Alex Holmes

Alex Holmes


In October 2018, I started a BBSRC WR DTP funded PhD studentship in the Faculty of Biological Sciences and Faculty of Medicine and Health at the University of Leeds. I am currently working with Dr Antreas Kalli, Dr Jian Shi and Prof David Beech to determine the mechanism of activation and ion permeation of the Piezo1 mechanosensitive ion channel. Previously to this, I worked with Dr Antreas Kalli, Prof Adrian Goldman and Prof Colin Fishwick to study the structure and mechanism of membrane-integral pyrophosphatases. This is a highly multidisciplinary project involving novel computational biology and chemistry approaches in combination with laboratory-based biochemical and biomolecular techniques.

Prior to Starting this PhD Project, I did an integrated masters degree (MBiol) in Pharmacology at the University of Leeds. I graduated with a first class degree in July 2018. As part of this I did an extended research project under the supervision of Prof Adrian Goldman and Dr Vincent Postis. During this project, I validated Sf9 insect cells as a suitable expression system for two clinically relevant chlamydial transport proteins. During my undergraduate studies, I also worked with the TRPM2 ion channel in HEK-293 cells under the supervision of Dr Hugh Pearson and completed a research placement with Prof Arun Holden.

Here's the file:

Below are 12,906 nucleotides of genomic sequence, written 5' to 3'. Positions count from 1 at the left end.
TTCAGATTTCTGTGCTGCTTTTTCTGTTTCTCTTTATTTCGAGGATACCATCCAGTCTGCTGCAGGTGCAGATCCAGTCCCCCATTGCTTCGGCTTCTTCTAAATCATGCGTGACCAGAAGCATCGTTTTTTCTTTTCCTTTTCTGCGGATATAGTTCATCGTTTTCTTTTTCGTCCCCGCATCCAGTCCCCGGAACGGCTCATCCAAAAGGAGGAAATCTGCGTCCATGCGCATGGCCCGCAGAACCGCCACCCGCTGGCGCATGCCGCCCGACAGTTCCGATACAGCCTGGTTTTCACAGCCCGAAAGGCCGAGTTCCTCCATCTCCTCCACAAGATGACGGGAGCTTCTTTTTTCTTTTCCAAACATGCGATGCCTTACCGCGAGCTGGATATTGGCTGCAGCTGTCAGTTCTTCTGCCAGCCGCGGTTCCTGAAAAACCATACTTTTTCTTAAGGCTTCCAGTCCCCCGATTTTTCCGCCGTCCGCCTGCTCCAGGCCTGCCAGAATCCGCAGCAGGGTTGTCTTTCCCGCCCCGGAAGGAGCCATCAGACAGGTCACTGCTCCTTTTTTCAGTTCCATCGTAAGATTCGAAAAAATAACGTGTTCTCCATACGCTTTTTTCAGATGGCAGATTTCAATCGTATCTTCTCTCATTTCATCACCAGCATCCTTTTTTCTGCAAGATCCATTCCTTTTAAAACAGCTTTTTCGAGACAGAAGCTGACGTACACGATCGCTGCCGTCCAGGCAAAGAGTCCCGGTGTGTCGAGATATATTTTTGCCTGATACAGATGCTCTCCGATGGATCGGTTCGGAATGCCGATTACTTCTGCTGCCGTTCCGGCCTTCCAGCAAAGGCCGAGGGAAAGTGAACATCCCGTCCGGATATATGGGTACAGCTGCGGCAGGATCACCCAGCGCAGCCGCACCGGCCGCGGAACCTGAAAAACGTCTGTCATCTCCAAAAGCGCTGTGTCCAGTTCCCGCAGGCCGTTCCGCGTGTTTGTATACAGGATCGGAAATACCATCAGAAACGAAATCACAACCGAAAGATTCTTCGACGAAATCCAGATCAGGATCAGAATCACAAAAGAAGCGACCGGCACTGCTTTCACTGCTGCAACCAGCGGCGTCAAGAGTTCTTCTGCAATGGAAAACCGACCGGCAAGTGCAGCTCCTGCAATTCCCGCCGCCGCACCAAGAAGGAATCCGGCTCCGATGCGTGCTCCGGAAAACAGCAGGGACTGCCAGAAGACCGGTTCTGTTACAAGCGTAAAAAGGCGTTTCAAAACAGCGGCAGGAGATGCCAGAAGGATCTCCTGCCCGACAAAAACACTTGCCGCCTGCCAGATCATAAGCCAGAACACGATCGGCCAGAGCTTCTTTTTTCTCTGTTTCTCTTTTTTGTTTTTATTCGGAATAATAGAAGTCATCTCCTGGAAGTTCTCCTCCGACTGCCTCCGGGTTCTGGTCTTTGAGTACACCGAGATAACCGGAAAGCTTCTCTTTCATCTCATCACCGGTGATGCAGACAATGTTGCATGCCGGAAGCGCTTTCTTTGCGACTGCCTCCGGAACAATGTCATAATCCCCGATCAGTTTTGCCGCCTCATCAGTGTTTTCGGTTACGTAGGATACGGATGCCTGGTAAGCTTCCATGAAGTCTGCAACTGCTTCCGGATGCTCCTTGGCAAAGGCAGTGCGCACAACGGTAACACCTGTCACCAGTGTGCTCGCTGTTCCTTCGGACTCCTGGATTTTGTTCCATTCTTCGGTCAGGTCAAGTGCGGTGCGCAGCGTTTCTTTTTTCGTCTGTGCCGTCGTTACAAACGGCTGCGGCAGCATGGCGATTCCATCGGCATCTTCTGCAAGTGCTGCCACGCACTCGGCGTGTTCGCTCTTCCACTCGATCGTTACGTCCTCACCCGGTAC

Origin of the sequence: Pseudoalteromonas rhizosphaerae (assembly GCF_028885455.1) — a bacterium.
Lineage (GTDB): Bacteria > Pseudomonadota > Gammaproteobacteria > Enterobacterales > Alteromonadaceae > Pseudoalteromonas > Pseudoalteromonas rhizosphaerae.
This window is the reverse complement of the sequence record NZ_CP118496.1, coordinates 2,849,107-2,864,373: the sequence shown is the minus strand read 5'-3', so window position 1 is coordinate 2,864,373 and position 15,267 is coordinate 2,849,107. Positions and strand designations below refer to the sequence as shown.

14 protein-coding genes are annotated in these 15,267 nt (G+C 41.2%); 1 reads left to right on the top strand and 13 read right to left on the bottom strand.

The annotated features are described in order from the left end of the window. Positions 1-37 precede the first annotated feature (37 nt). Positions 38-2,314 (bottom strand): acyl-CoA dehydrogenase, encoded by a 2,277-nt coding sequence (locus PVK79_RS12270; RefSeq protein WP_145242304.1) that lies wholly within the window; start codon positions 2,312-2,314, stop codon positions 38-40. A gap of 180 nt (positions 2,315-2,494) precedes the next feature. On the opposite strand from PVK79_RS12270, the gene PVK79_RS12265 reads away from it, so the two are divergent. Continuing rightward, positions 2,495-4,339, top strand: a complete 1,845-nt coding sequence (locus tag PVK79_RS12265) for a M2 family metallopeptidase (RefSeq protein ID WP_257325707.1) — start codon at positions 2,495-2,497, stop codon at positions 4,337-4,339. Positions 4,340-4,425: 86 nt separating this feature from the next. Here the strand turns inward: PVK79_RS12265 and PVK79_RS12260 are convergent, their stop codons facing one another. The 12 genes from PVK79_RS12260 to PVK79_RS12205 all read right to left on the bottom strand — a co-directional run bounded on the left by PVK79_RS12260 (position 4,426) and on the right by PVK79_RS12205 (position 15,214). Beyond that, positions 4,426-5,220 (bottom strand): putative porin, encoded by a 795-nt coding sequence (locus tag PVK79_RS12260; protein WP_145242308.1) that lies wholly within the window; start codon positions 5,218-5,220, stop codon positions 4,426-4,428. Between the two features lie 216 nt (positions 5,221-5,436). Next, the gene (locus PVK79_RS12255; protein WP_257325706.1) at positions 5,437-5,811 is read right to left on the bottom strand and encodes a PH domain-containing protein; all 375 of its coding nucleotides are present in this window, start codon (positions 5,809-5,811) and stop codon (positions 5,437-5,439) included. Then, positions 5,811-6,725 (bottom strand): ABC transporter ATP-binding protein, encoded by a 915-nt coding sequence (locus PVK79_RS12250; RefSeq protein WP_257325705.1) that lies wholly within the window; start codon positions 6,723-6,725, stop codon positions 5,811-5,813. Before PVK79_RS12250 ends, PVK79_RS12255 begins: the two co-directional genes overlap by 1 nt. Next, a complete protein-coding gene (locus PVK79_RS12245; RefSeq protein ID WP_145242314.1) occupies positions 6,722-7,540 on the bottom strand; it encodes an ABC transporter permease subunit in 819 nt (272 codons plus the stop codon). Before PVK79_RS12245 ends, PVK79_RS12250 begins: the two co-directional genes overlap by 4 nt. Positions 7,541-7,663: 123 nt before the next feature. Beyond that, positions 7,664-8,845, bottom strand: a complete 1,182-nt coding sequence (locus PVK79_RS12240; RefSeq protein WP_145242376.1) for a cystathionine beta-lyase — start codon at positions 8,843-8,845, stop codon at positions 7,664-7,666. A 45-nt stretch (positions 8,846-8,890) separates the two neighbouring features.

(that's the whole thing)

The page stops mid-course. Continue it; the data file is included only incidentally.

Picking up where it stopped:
Research interests

Piezo1 is a mechanosensitive non-selective cation channel, which links mechanical force on the cell membrane to intracellular signal transduction. Piezo1 is found in the cells of hollow organs, the endothelial cells lining blood vessels and red blood cells. Both gain and loss of function mutation of this channel is associated with human disease. The activation mechanism for Piezo1 is not completely known.

Membrane-integral pyrophosphatases (mPPases) are clinically and agriculturally relevant proteins. They are responsible for the breakdown or production of pyrophosphate, coupled to the transport of a proton or sodium ion across a membrane. mPPases are an important area of study as they are not found in humans, but are found in human pathogens and are involved in critical cellular processes. Therefore, they represent novel drug targets against these species. Additionally, there is extensive research detailing the essential function of mPPases in plant species and for surviving abiotic stress conditions. This suggests that these proteins could be engineered to be more efficient, thereby improve plant yield in regions affected by global warming.

I am currently involved in several projects investigating the mechanism and structure of Piezo1 and mPPases through novel computational and laboratory approaches.


  • MBiol Pharmacology (1st Class), University of Leeds